The WHO have set a AQG annual average concentration for PM2.5 of 10 micrograms per cubic meter (10µg/m3).6 This threshold presents the lower end of the range over which significant effects on survival were observed in the American Cancer Society’s study on the pollution-health relationship.7
In the map here we see the share of populations across the world who are exposed to PM2.5 concentrations which exceed this WHO guideline of 10µg/m3.
95% of the world population have a mean annual exposure which exceeds WHO guidelines. This is not only the case for low-to-middle income countries, but also for many high-income countries. In many countries in Europe – the UK, Germany and France for example – most of the population is exposed to a level of pollution that exceeds this threshold.
The countries where a much lower share of the population are exposed to this level of pollution tend to have a much lower population density – they are high-income countries (where the air is typically less polluted than in low-to-middle income countries), but also have a smaller percentage of the population living in highly-dense cities. Examples of this are Canada, New Zealand, Australia, Norway and the United States.
The ultimate aim is to reduce air pollution levels to below the WHO’s guideline value of 10µg/m3, but the WHO has also set three interim target levels at higher concentrations. Many countries are currently far from 10µg/m3 – interim targets therefore provide attainable steps of progress towards this goal.
The three interim target levels are set at an annual mean exposure of 35µg/m3, 25µg/m3, and 15µg/m3.8 Reducing mean exposure from the first to the second interim target level (35 to 25µg/m3) is expected to reduce the risk of premature mortality by around 6%; moving from the second to the third target level (25 to 15µg/m3) reduces this risk by a further 6%. Overall, the risk of premature mortality with exposure at the first interim target level (35µg/m3) is expected to increase the risk of premature mortality by 15% relative to the guideline value of 10µg/m3.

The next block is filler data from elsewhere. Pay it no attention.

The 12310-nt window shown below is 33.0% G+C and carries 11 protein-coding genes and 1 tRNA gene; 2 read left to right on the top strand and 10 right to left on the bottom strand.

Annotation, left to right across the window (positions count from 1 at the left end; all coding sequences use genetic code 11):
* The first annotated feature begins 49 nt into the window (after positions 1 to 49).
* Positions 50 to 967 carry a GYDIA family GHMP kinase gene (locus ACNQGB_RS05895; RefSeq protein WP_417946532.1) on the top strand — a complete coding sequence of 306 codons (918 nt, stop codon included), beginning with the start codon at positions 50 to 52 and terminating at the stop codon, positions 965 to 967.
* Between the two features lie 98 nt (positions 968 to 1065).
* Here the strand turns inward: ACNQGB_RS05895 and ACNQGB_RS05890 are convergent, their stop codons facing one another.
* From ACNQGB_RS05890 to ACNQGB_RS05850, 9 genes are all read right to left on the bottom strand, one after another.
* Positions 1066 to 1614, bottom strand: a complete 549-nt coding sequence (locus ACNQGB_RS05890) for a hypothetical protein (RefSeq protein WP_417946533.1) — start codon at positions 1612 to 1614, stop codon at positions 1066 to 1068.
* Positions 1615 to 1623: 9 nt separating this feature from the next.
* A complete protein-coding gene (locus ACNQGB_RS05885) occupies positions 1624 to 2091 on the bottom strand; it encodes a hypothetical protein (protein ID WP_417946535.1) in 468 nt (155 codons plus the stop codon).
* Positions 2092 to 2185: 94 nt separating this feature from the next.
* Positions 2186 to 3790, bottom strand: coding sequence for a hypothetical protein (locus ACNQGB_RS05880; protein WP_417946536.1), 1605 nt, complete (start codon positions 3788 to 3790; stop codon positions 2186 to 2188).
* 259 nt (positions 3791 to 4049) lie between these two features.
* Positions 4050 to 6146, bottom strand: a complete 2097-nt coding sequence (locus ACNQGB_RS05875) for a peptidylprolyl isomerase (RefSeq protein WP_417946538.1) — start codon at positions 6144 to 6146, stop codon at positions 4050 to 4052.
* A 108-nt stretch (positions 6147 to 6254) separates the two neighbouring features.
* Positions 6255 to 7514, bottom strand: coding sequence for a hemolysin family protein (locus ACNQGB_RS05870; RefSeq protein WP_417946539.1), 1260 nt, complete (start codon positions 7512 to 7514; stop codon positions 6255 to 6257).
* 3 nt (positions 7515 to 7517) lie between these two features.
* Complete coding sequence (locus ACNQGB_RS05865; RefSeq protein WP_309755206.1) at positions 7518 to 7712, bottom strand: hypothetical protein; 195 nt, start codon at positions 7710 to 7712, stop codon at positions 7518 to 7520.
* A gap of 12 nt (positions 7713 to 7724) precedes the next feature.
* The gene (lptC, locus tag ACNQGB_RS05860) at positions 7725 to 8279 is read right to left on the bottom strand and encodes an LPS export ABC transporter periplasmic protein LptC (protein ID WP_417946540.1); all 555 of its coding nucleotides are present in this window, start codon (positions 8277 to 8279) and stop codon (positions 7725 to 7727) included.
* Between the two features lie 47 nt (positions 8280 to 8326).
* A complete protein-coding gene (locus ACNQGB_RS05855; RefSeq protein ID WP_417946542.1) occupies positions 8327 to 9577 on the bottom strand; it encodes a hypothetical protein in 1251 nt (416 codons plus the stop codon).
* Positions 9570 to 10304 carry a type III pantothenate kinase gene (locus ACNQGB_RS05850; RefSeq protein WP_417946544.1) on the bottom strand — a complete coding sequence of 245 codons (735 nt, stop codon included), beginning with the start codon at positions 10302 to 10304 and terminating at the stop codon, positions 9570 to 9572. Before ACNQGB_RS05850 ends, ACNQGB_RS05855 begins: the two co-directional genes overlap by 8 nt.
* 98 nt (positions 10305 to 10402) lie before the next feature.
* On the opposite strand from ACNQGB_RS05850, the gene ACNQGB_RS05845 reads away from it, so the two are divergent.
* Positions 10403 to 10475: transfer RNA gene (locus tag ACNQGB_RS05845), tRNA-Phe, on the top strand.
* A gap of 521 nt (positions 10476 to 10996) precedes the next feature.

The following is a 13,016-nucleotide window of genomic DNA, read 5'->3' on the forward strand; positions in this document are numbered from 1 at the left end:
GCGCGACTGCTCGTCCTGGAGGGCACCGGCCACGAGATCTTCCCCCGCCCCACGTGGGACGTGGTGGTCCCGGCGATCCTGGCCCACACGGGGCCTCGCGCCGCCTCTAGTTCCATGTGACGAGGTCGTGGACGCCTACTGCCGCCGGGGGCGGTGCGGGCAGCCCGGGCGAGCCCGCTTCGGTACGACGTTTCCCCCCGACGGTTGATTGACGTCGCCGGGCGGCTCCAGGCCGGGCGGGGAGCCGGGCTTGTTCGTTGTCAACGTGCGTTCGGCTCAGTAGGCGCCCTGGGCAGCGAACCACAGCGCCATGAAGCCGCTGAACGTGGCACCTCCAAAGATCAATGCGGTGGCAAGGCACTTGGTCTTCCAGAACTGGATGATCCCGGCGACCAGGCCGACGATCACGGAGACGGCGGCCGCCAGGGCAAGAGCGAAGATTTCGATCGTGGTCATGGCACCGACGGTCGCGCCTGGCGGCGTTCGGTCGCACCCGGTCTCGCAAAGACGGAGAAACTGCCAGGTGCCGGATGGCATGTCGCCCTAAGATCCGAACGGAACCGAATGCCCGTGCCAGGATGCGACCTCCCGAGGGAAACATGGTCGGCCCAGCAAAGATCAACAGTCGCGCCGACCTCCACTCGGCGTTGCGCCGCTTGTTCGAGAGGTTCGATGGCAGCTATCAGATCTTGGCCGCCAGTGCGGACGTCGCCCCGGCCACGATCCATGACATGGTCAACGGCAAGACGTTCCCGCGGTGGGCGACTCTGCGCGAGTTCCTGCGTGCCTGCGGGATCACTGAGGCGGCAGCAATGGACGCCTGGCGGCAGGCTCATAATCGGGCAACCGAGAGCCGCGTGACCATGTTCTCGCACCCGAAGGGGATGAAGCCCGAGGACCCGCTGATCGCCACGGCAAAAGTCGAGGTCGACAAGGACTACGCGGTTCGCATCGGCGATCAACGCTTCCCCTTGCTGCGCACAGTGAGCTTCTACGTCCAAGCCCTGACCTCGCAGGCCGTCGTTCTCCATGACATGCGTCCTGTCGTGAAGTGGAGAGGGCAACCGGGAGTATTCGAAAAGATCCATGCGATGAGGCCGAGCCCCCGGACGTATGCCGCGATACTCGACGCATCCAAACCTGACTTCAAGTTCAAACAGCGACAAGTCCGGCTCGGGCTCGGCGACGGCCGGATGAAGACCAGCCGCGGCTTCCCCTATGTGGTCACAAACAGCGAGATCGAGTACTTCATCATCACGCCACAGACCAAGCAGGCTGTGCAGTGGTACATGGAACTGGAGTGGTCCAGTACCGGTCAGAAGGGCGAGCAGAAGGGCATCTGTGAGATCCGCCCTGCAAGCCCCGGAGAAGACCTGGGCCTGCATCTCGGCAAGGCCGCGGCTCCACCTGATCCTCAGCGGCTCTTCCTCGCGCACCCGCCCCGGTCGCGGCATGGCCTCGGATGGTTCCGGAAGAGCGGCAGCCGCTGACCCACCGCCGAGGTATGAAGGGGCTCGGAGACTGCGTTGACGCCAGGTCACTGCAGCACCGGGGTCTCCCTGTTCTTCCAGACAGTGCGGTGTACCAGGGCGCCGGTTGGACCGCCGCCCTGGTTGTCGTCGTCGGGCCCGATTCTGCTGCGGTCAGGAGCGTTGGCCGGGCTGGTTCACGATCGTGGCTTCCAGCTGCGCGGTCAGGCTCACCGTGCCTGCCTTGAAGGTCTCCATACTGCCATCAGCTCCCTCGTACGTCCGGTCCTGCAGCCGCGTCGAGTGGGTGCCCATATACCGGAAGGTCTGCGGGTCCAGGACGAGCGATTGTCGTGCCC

In the visualization we see the share of the population which is exposed to air pollution levels which exceed each of these interim targets, in addition to the 10µg/m3 guideline.
Note that you can explore this data across countries using the “change country” toggle on the chart.
Exposure to air pollution over time
Concentrations of air pollution are high across many countries in the world today. Has this been getting better or worse?
In the scatterplot we see the comparison of exposure to PM2.5 in 1990 (shown on the y-axis) and exposure in the latest year available (on the x-axis). The grey line here represents parity: a country which lies along this line had the same pollution concentration in both years. Countries which lie above the grey line had higher pollution in 1990 (meaning levels have improved since); and countries below had higher pollution in recent years (meaning it’s increased in recent decades).
Here we see a very strong regional split: pollution levels have fallen across most of Europe, North and South America whilst pollution has increased in recent decades across most countries in Asia and Africa.
A common narrative we see in public discussions is that levels of air pollution are at their highest levels in history.
With continued urbanization, densely-populated cities and city driving, this narrative can be easy to believe. But for rich countries today, this is far from true. Air pollution levels today are at some of their lowest levels in decades.
Here we take a look at air pollution trends in two countries for which we have good data for the last decades: the UK and US.
In the visualization we see the relative change in emissions of air pollutants in the UK since 1970. Levels of emissions in 1970 (1980 for ammonia) are assigned a value of 100 – this means a value of 40 would mean emissions in the given year were 40% of what they were in 1970 (a 60% decline).